Amy & Jeremy lead the charge in Honolulu
Editor’s note: While the state of Hawaii has not re-tightened entry requirements for travelers, we encourage you to visit Hawaii’s travel info site before you plan a trip.
“I thought he was buying a Model X for me. Turns out he had been researching Turo for months and this was his plan. So I got duped into this,” Amy joked.
Amy always wanted a Tesla Model X, though she didn’t know how she and her husband Jeremy could afford it. Then one day Jeremy told her he had ordered one, and to make the payments go down easier they’d list it on Turo — and their hosting journey began.
Back then in April of 2019, when Amy and Jeremy listed their first car in Honolulu, they found near-instant success sharing their Tesla in an island hot spot full of travelers hungry to experience cars like theirs. The Model X was booked solid for the first month, so they were able to buy a second Tesla to meet the demand and continued scaling from there. “We could barely keep up. It was amazing,” Amy said.
Today, Amy and Jeremy are somewhat of a car sharing power couple. The parents of two now own over a dozen Teslas and are making income for family expenses and savings. Jeremy is an officer in the Navy who travels around the world for his job, and Amy is a do-it-all organizer and community leader who has her hands in everything from boy scouts to sports to the Turo community on Oahu.
Leading the charge
As they grew their business, the two set out to keep the environment and their community in focus. “No matter what we did, whether in business or with the community, it had to be sustainable and not contribute to the waste that pollutes our environment. That’s always been our mission.”
So, from the start, the plan was for electric vehicles to make up the majority of their portfolio. And since they were relatively early to the party, they’ve become some of the most established Turo hosts on Oahu. “We were way ahead of the learning curve, especially with EVs.”
Amy and Jeremy have since become well-known in their area — sharing advice with other hosts who live in Hawaii, building relationships with local businesses, and getting recognized by teachers, valets, and people at the store for being “those people with the Teslas” — something their two teens (12 and 14) seem to appreciate less and less.
With Jeremy traveling much of the year, Amy crushes most of the day-to-day business with a dazzling tirelessness. Thanks to her energy and attention to detail, they operate a five-star car sharing service with impeccable communication and cars that are clean and on time, every time. “We bring a little Aloha into our business and service,” said Amy. “Hosting can be passive income if you want, but it takes a lot of work to do it well. This is the result of two and a half years of pure grit.”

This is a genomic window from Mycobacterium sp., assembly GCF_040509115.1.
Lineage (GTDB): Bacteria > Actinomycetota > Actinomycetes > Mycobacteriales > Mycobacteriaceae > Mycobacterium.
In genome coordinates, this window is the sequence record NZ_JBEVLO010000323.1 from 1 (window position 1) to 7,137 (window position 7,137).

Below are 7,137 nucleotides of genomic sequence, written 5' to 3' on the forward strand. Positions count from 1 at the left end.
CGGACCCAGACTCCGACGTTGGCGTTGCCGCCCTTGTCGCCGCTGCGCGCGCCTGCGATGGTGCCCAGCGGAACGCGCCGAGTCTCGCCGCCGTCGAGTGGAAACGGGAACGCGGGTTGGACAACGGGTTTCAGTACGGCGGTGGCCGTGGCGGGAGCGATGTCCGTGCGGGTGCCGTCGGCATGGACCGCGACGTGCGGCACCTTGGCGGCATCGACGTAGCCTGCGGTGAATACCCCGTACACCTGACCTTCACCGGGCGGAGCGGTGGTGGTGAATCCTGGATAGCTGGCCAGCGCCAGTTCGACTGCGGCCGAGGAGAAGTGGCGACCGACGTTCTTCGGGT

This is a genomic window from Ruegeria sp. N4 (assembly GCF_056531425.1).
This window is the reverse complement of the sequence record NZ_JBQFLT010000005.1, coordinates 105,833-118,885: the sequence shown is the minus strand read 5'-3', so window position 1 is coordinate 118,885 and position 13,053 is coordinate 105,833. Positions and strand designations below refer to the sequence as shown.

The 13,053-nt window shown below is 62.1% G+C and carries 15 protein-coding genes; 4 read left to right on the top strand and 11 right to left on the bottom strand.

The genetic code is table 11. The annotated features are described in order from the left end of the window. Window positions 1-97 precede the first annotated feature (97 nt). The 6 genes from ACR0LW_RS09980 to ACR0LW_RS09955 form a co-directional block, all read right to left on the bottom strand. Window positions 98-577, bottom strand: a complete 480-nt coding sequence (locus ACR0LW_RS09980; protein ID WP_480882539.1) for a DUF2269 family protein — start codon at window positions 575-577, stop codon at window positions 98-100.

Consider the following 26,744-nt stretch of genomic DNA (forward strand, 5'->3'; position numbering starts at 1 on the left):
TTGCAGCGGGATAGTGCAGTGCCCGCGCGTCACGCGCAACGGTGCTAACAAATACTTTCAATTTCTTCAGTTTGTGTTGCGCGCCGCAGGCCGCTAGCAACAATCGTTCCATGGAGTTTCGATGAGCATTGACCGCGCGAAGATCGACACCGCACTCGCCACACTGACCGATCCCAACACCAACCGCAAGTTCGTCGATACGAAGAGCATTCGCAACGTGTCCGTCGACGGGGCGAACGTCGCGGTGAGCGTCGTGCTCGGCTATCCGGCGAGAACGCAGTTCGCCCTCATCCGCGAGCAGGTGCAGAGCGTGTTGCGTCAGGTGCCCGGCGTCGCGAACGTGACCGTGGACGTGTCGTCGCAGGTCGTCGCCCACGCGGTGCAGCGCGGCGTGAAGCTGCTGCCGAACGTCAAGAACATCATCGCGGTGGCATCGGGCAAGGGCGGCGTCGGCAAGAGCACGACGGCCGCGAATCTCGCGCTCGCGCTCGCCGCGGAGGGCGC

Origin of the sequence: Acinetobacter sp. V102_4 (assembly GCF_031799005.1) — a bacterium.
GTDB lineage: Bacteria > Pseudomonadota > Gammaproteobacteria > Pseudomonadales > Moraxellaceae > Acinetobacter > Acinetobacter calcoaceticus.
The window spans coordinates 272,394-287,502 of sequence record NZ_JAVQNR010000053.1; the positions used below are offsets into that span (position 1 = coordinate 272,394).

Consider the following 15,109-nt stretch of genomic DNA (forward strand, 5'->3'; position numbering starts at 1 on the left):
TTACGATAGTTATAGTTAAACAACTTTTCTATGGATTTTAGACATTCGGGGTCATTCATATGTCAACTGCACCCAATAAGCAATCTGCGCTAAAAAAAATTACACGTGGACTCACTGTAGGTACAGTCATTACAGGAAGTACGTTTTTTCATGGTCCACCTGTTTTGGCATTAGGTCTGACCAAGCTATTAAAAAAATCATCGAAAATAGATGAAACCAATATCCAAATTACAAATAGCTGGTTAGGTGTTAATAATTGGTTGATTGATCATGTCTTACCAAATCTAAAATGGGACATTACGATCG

“Raging back after COVID”
When COVID-19 crippled Hawaii’s tourism industry, the couple managed to sustain their business through solid planning and some financial cushioning. They had money saved and coming in from Jeremy’s job in the Navy, and had the flexibility to scale up and down — they sold a couple cars at the beginning of the pandemic as a precaution.
Then the islands started opening back up for business, and they “came raging back after COVID.” They had strategically bought the new Tesla Model Y when it first came out in spring of 2020, and had their cars ready as soon as visitors started returning to Oahu toward the end of last year. “We work really hard in a lot of behind-the-scenes ways to keep going no matter what happens,” they said.
They’re currently sharing about 16 cars in Honolulu — mostly Teslas, plus a new C8 Corvette and two Lamborghinis. Jeremy’s dream car growing up was always the Lamborghini Gallardo — a couple years back he was able to purchase one and share it profitably on Turo, and now they’ve upgraded to Huracáns. He hopes to replicate this achievement with his current dream car, the new Tesla Roadster, whenever it comes out.
Their biggest logistical challenges: charging all the Teslas between trips, and explaining the charging process to guests who are new to EVs. There are no Tesla Supercharger stations on Oahu, so, as a workaround, they offer adapters for their Teslas to hook into the few third-party fast chargers that do exist on the island, and know all the hotels and businesses that have overnight chargers.
Armed with intimate knowledge of their island’s electric vehicle infrastructure, their end goal has become to lead EV adoption in Hawaii and push for infrastructure that’ll make EV ownership more feasible. Charging opportunities for electric vehicles are severely lacking on Oahu, and so far, Amy notes, it’s a privilege to own an EV. “I strongly believe it should be a right to be able to charge your electric car if you own one here,” she said. “Turo has empowered me to be in the position to help lead EV adoption and put chargers on this island. So that’s what I’m doing.”